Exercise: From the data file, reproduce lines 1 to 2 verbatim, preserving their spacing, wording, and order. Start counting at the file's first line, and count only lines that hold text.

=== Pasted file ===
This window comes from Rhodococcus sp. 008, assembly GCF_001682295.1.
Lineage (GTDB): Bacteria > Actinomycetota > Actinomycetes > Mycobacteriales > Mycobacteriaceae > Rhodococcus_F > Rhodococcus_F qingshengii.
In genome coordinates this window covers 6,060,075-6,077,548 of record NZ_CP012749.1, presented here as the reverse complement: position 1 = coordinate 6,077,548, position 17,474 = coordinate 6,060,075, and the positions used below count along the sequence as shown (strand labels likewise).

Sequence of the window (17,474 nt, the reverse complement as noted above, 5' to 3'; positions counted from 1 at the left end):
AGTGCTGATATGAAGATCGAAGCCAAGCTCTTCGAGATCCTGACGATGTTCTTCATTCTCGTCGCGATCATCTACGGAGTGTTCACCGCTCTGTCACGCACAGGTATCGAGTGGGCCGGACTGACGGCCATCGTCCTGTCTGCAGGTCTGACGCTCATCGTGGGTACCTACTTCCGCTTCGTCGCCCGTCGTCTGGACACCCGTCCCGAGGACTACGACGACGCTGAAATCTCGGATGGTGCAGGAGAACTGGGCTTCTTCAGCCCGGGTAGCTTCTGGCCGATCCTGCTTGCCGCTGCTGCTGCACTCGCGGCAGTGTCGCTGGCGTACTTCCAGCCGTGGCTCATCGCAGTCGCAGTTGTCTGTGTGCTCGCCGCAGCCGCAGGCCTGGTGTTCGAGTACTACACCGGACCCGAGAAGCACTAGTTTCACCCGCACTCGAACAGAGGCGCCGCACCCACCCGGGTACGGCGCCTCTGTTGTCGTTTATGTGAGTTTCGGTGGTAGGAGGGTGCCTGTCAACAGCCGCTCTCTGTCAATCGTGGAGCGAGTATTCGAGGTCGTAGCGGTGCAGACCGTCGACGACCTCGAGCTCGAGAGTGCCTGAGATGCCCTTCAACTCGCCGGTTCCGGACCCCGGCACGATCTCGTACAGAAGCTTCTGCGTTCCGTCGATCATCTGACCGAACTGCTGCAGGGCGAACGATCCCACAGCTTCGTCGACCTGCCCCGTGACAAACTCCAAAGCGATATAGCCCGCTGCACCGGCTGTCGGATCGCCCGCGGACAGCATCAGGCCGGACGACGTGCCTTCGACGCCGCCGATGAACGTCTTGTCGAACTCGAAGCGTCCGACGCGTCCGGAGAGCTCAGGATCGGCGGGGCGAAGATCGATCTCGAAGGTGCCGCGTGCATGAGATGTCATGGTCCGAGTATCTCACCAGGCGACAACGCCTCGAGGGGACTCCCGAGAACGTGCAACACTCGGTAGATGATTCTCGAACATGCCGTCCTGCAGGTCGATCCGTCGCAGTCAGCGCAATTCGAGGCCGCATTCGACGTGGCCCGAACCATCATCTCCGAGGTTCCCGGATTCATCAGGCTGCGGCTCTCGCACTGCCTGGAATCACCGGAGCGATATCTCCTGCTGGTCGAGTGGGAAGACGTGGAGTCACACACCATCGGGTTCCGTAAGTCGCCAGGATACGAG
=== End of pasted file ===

This window comes from Rhodococcus sp. 008, assembly GCF_001682295.1.
Lineage (GTDB): Bacteria > Actinomycetota > Actinomycetes > Mycobacteriales > Mycobacteriaceae > Rhodococcus_F > Rhodococcus_F qingshengii.